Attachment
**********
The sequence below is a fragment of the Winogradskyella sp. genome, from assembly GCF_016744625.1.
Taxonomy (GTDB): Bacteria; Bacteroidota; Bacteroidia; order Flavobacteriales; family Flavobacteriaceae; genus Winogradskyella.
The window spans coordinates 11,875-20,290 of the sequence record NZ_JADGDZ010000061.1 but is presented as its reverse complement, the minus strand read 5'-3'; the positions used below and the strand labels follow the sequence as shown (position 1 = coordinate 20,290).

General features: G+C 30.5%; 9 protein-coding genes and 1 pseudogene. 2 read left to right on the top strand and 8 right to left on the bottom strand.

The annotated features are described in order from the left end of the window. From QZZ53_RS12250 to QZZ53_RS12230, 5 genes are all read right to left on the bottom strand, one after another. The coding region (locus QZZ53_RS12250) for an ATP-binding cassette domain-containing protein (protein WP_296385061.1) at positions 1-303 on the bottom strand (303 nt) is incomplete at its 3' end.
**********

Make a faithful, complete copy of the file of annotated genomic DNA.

The sequence below is a fragment of the Winogradskyella sp. genome, from assembly GCF_016744625.1.
Taxonomy (GTDB): Bacteria; Bacteroidota; Bacteroidia; order Flavobacteriales; family Flavobacteriaceae; genus Winogradskyella.
The window spans coordinates 11,875-20,290 of the sequence record NZ_JADGDZ010000061.1 but is presented as its reverse complement, the minus strand read 5'-3'; the positions used below and the strand labels follow the sequence as shown (position 1 = coordinate 20,290).

General features: G+C 30.5%; 9 protein-coding genes and 1 pseudogene. 2 read left to right on the top strand and 8 right to left on the bottom strand.

The annotated features are described in order from the left end of the window. From QZZ53_RS12250 to QZZ53_RS12230, 5 genes are all read right to left on the bottom strand, one after another. The coding region (locus QZZ53_RS12250) for an ATP-binding cassette domain-containing protein (protein WP_296385061.1) at positions 1-303 on the bottom strand (303 nt) is incomplete at its 3' end.